Young Tottenham Hotspur centre-half Juan Foyth had a mixed first year at White Hart Lane following his reported £8million arrival from Estudiantes late on in August 2017.
With only eight appearances to his name, he had to wait until 2018/19 before he got his full Premier League bow and it was again somewhat of a mixed season for the 21-year-old has he continued his adjustment.
There were high points, of course, as he opened his club account against Crystal Palace in November but prior to that, the game against Wolverhampton Wanderers saw him concede two penalties in our narrow victory over them.
Reflecting this week on his time at Spurs, the youngster admitted the first year was definitely a massive learning curve but he told the Official Site that he felt things changed for him last term in the EFL Cup victory over West Ham.
“The beginning of the season was hard for me. Of course, it’s always hard with your first full pre-season here and I think maybe in the summer I hadn’t prepared like I should prepare. When I came here I realised that pre-season is different in Europe and I started with an injury through my own fault. Thankfully, I started to recover, to do my best, I then played against West Ham and everything changed. It was very good after this.”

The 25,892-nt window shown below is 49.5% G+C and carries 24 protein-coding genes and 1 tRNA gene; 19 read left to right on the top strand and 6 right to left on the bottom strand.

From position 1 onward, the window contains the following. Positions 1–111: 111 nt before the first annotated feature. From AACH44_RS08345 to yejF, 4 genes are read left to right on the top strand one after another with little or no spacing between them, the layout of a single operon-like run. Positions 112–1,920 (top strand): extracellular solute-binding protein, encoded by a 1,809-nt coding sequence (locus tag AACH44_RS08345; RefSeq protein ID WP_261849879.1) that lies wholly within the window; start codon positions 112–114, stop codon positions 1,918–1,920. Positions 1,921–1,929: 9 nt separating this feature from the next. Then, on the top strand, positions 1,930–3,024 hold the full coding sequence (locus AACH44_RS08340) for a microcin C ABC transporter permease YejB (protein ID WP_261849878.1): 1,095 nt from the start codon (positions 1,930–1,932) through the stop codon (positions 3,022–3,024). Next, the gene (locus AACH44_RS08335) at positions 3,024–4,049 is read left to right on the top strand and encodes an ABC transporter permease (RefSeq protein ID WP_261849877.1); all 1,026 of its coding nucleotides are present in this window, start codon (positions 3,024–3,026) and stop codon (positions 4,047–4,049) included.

With him taking plenty of flack for Wolves, others were more than willing to forgive the penalties, believing he’d been hung out to dry during the build up, but again he was taking the positives from it.
“It was a bit of a surprise, but I think in the West Ham game I played well so maybe I deserved it. For me, the second one wasn’t a penalty but of course you always learn from mistakes and you try to take the positive part. Every single action helps you to develop and to improve so I tried to learn from those mistakes.”
With Foyth now carrying a suspension over to next year following his Bournemouth sending off, he admitted that was a regret, but again for me shows his maturity with his outlook on performances.
“In that moment I was really, really sad, really frustrated. When the game finished, I tried to change my mindset, to think it was just a single action and that I can keep being the same player, not to judge myself on one action whether I’m bad or I’m good. I think these situations mustn’t define you as a player. If you have a bad game, it doesn’t mean you are a bad player or if you have a good game, it doesn’t mean you are the best. You keep being the same player and always the team of staff, the manager and the team-mates help a lot – when you make a mistake they are always behind you and trying to give you confidence. This really helps.”
With plenty of fans hoping for a big summer, it could be a big year for Foyth having more established himself in manager Mauricio Pochettino’s plans and got himself some international action for Argentina.